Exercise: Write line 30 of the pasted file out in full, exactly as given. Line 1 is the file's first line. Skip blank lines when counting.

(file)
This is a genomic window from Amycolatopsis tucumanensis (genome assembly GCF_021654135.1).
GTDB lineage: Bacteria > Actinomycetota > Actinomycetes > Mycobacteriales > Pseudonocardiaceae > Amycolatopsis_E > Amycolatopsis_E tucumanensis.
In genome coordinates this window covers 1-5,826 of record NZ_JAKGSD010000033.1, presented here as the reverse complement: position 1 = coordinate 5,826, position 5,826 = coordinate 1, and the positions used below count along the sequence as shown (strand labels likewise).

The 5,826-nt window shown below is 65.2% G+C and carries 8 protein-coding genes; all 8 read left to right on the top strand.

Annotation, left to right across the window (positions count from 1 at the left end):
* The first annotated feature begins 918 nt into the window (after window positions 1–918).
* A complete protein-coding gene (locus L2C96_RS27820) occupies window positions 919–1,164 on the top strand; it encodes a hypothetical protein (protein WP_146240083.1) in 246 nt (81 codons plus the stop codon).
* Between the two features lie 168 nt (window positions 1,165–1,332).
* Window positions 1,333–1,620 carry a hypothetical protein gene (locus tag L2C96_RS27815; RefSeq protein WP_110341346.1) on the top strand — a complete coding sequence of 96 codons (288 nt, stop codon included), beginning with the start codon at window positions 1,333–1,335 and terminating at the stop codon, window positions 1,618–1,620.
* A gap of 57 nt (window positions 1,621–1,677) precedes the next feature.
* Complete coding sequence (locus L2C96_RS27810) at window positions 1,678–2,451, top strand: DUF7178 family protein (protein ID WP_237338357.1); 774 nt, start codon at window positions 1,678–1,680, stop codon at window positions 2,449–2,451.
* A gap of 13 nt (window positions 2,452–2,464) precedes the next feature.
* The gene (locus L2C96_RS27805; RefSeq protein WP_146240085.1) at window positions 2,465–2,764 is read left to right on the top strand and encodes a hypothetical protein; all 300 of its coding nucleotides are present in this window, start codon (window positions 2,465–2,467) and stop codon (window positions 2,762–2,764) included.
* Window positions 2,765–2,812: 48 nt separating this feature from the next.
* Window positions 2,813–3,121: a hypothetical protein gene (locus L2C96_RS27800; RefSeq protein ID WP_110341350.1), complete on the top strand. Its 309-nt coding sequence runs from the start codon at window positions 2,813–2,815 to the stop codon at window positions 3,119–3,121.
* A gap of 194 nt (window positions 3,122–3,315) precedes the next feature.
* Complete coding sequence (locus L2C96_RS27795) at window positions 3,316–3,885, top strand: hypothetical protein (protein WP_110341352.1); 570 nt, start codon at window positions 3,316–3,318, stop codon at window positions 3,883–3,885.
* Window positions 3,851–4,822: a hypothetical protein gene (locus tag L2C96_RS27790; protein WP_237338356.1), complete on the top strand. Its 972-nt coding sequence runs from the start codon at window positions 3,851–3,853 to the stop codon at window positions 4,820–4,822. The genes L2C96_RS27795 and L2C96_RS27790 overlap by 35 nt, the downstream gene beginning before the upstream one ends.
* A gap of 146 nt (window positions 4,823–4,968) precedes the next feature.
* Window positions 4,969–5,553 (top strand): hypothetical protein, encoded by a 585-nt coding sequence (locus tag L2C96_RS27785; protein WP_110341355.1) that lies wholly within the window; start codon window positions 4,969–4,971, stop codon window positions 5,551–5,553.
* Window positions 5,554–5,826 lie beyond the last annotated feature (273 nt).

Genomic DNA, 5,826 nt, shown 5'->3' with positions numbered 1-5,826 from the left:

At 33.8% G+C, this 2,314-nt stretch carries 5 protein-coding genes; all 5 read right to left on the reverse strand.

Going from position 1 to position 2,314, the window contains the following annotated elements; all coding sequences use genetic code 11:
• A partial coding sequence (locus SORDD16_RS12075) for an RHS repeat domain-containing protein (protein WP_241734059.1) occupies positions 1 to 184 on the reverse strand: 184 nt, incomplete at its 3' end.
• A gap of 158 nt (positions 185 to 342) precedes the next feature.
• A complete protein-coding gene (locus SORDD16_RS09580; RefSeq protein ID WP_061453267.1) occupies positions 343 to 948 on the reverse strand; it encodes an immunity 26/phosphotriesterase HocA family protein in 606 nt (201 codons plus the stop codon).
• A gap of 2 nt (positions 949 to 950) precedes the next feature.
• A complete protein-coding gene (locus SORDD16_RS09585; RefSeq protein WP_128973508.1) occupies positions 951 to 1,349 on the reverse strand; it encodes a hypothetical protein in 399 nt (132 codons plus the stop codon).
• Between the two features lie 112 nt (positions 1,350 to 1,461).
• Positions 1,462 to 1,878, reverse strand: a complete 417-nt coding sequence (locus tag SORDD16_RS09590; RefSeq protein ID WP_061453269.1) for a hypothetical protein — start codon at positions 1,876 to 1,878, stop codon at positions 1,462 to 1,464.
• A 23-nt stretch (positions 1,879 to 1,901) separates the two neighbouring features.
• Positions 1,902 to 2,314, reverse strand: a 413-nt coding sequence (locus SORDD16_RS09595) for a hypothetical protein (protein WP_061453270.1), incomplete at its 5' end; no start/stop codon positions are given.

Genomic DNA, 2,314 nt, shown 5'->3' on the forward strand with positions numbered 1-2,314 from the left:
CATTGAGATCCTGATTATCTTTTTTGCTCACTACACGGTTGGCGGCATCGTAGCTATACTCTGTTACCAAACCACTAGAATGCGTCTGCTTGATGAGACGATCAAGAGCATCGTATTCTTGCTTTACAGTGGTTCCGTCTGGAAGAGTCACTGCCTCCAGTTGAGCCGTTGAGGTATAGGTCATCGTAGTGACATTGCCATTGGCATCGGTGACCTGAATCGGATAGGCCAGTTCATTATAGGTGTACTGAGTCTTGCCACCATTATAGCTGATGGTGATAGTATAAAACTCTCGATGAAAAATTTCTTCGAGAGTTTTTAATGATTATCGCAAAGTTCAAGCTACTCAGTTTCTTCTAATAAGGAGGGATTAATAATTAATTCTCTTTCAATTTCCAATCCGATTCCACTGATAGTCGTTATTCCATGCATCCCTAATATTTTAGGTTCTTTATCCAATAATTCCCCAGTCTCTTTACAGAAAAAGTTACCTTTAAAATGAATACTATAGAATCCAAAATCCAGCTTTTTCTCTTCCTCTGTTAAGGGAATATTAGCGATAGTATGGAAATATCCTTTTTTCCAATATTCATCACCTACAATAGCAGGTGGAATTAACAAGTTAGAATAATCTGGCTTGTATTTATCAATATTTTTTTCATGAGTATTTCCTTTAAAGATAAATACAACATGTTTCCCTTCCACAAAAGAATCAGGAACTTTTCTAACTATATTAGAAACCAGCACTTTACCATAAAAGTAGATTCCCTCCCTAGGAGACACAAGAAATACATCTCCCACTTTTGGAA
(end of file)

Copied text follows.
• Between the two features lie 112 nt (positions 1,350 to 1,461).